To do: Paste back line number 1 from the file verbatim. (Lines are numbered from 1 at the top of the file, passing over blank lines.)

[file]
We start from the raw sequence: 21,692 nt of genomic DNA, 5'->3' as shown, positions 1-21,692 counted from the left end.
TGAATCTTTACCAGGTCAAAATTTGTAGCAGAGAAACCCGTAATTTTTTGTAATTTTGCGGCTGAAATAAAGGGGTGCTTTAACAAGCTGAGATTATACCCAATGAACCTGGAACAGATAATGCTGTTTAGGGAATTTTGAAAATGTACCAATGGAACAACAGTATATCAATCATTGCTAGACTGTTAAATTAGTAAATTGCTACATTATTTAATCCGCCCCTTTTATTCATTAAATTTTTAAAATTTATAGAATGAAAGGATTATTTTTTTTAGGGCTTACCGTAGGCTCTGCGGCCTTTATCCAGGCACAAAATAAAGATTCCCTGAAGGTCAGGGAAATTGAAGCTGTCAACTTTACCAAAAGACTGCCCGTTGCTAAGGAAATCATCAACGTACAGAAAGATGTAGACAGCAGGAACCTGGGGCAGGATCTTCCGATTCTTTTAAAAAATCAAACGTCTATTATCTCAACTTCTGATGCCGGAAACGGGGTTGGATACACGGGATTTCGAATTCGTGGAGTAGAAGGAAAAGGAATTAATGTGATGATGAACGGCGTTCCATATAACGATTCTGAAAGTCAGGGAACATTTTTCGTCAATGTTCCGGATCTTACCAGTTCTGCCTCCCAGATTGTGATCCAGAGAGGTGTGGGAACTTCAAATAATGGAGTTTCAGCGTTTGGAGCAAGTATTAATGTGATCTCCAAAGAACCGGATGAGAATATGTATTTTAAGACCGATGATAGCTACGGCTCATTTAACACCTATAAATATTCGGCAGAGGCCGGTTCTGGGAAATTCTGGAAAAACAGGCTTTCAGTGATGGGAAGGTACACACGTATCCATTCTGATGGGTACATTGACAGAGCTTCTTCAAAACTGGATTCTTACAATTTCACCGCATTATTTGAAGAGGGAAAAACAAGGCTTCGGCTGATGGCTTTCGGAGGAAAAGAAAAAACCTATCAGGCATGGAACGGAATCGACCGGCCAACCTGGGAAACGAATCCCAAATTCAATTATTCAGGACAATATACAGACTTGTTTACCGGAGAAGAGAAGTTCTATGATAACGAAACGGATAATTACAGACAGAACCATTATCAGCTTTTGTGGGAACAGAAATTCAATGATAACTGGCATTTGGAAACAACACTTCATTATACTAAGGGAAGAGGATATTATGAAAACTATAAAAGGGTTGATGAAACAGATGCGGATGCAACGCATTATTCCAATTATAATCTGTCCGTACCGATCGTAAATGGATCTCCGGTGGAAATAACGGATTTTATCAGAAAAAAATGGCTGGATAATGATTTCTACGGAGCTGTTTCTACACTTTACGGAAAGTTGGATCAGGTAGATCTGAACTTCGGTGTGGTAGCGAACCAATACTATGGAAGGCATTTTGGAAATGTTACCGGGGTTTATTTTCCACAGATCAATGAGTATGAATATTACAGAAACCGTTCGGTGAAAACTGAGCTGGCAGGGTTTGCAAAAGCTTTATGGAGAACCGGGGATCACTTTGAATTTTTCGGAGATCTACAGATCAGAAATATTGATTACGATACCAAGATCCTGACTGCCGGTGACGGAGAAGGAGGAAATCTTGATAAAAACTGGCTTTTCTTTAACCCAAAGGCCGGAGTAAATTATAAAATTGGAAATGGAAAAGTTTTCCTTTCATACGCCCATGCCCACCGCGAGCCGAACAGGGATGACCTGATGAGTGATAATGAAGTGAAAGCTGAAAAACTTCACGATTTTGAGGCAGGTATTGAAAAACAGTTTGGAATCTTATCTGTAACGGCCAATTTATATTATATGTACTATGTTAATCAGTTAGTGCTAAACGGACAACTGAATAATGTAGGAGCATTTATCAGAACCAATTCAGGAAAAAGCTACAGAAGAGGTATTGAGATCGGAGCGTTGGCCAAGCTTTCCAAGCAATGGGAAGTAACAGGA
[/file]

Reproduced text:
We start from the raw sequence: 21,692 nt of genomic DNA, 5'->3' as shown, positions 1-21,692 counted from the left end.